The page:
Cambridge Develops E-Portfolio Refinement

Posted: September 29, 2005 at 1:00 am, Last Updated: November 30, -0001 at 12:00 am

By Stephanie Hay

Darren Cambridge, assistant professor of Internet studies and information literacy in New Century College, is a technical advisory board member to the Instructional Management System (IMS) Learning Consortium. For the past two years, he has worked to develop a specification that would allow users’ e-portfolios to be more versatile and universally applicable.

“The e-portfolio was incredibly powerful for me to bring coherence to my many educational experiences I was having in the early part of graduate school,” says Cambridge. “Having a way to capture and organize all of those beginnings of becoming a member of a professional community was important.

“I later realized that, to have maximum value, individuals shouldn’t just have to keep e-portfolios in a single university or educational course. It ought to be a document that is used throughout life in lots of ways. That’s the vision and potential I see e-portfolios as having.”

He cites the 58 percent of students who take college-level courses at more than one institution as a driving factor to create a universal program for e-portfolios that will help students track their own learning, but can extend beyond their education.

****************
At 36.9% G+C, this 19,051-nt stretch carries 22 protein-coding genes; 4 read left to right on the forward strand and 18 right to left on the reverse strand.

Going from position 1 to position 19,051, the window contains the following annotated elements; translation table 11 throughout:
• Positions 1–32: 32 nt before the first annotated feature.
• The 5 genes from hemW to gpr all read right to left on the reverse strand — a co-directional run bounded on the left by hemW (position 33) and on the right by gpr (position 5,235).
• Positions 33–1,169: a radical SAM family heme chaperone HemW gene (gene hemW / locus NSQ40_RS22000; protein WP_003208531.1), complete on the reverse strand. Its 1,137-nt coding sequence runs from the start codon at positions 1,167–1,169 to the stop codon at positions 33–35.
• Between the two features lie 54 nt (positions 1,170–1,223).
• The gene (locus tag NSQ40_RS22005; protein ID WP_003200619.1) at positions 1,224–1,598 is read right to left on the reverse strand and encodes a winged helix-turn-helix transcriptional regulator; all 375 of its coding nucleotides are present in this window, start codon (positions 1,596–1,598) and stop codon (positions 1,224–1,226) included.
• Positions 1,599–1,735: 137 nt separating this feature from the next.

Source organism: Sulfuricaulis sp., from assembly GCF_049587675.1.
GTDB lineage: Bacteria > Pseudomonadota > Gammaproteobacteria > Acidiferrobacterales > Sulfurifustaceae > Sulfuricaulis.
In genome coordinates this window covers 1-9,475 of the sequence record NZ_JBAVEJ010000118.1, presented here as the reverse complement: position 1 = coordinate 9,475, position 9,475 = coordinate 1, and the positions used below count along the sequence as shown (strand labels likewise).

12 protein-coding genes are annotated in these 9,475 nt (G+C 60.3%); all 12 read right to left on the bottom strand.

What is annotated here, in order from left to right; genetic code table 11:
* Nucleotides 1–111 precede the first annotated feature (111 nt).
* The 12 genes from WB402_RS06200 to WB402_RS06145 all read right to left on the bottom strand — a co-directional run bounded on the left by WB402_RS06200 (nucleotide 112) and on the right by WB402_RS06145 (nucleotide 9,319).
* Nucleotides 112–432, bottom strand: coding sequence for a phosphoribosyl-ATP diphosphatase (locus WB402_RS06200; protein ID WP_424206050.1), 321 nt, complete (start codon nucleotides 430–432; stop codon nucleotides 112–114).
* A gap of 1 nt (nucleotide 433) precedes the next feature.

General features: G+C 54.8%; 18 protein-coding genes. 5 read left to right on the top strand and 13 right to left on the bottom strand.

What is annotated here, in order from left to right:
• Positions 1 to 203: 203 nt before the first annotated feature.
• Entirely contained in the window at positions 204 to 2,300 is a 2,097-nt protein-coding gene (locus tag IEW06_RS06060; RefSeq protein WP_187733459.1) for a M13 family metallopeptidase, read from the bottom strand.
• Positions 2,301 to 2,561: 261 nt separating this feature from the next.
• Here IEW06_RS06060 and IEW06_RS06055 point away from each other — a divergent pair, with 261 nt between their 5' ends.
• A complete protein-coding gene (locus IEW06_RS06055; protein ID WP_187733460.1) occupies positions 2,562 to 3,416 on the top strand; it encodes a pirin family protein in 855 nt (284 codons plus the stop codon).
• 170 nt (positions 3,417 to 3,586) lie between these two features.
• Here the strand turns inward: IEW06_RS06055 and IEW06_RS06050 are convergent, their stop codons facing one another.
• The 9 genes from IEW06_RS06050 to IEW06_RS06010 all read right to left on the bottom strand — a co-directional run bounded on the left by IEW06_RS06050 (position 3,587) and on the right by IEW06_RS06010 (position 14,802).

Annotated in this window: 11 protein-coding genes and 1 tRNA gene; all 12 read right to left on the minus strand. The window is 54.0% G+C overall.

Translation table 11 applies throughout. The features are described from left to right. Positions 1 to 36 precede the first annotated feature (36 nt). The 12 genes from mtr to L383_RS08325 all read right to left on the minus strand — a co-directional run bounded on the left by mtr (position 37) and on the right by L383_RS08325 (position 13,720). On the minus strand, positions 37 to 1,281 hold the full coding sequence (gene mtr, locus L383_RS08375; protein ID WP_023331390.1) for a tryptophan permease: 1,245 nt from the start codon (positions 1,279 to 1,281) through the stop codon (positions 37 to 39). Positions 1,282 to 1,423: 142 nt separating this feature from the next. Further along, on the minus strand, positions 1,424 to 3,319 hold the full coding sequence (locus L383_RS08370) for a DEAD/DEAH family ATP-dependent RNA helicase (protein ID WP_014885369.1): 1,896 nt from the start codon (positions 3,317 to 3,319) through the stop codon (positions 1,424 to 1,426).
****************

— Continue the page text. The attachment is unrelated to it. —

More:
“People can document and organize their experiences in school, in their personal lives and in their professional lives,” he said.

While completing his PhD at the University of Texas at Austin, Cambridge spearheaded the development of a software program called the Learning Record Online that supports e-portfolios. This development was a first step to a larger initiative to unify e-portfolios. Aiming to accomplish that goal is the independent Open Source Portfolio Initiative; Cambridge serves on its board.

In July, Cambridge and his IMS group released their final version, which allows users’ e-portfolios to follow them wherever they go. He travels to England next month for a gathering of software developers from around the world who are implementing the specification.

What’s next?

“It’s done and out there now, so we need to cultivate relationships with vendors and market the ePortfolio to students and organizations and also document best practices to affect future revisions,” he says.

Also on the horizon is an empirical study on how people use the e-portfolios based on Cambridge’s involvement with the eFolio Minnesota Project, involving more than 35,000 users.

This article originally appeared in a slightly different format in CAS Connection.

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